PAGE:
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Roland Garros Tennis From The Archives • A Peak @ Kathleen Horvath

Photo by Dusan Vemic

 

 

By Nancy Gill Mc Shea

 

From the French Archives –Talk about young women who have made news at the French and proceeded to excel in other areas of life, KATHLEEN HORVATH, a native of Hopewell Junction, N.Y., qualifies as the ultimate professional. She turned pro at 15, won eight pro singles titles, was a finalist in six events, and in 1984 was ranked No. 10 in the world. At the 1983 French Open, Horvath recorded one of her greatest memories when she snapped Martina Navratilova’s 84-match win streak in the round of 16 to reach the quarterfinals. Bud Collins recorded the dramatic encounter in his Tennis Encyclopedia: “… Martina Navratilova and Kathy Horvath shared a court in Paris… In retrospect, it may have been the most significant match of the year… Navratilova had won her first 36 matches of 1983 before meeting the teenager… A former child prodigy… Horvath had been runner-up to Chris Evert in the German Open the previous week… But nothing prepared her for what happened at Stade Roland Garros… The unseeded American… posted a stunning 6-4, 0-6, 6-3 victory.” Horvath became the star of every TV sports highlight film and gained instant celebrity around the world. She said later that her tennis career was a stepping stone, a successful experience that gave her confidence. she said she was privileged to play her first pro tournament on her home turf at the 1979 U.S. Open on her 14th birthday, and the next day she and Bjorn Borg were pictured hitting forehands on the front page of The New York Times. “It’s fun when you have wisdom from something that you can apply to something new,” she said. “You start with the work ethic and discipline and get the analytical tools to back up the tennis.” That could be an understatement. Having been ranked among the world’s top ten professional tennis players, at age 23 she changed her career direction, went on to graduate magna cum laude with bachelor’s and master’s degrees from the University of Pennsylvania Wharton School of Business, later signed on as a vice president at Goldman, Sachs, specializing in private wealth management and is now raising her three children.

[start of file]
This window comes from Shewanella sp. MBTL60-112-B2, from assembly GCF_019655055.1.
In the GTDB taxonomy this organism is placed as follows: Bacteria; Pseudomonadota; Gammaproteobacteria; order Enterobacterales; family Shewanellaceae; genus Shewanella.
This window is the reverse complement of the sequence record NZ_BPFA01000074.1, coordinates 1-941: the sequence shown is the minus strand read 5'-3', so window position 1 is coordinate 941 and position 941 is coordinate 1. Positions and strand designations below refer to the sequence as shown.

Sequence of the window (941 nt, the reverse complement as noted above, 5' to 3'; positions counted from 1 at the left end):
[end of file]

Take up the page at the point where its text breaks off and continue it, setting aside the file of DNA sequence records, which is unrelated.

Editors Note:

Nancy Gill McShea has spent 40 years writing over 2,500 tennis articles about the game’s stars — pros, collegians, juniors, league players, officials, volunteers, etc. — and 87 of USTA Eastern’s Hall of Fame profiles. To showcase those stars, Nancy has connected with the sport’s legends throughout the country and received five press service awards — as the Public Relations Director/Writer/Editor for the USTA Eastern Section; the Managing Editor/Writer for Eastern Roundup and Passing Shot magazines; a Copy Editor/Columnist for Tennis Week magazine; a Sectional Reporter for Tennis USA and USTA; a Columnist for Newsday; and a Staff Writer for College and Junior Tennis magazine. In 2011, She co-authored the book, Tennis in New York, with Dale Caldwell.

 

Photos by Dusan Vemic

 

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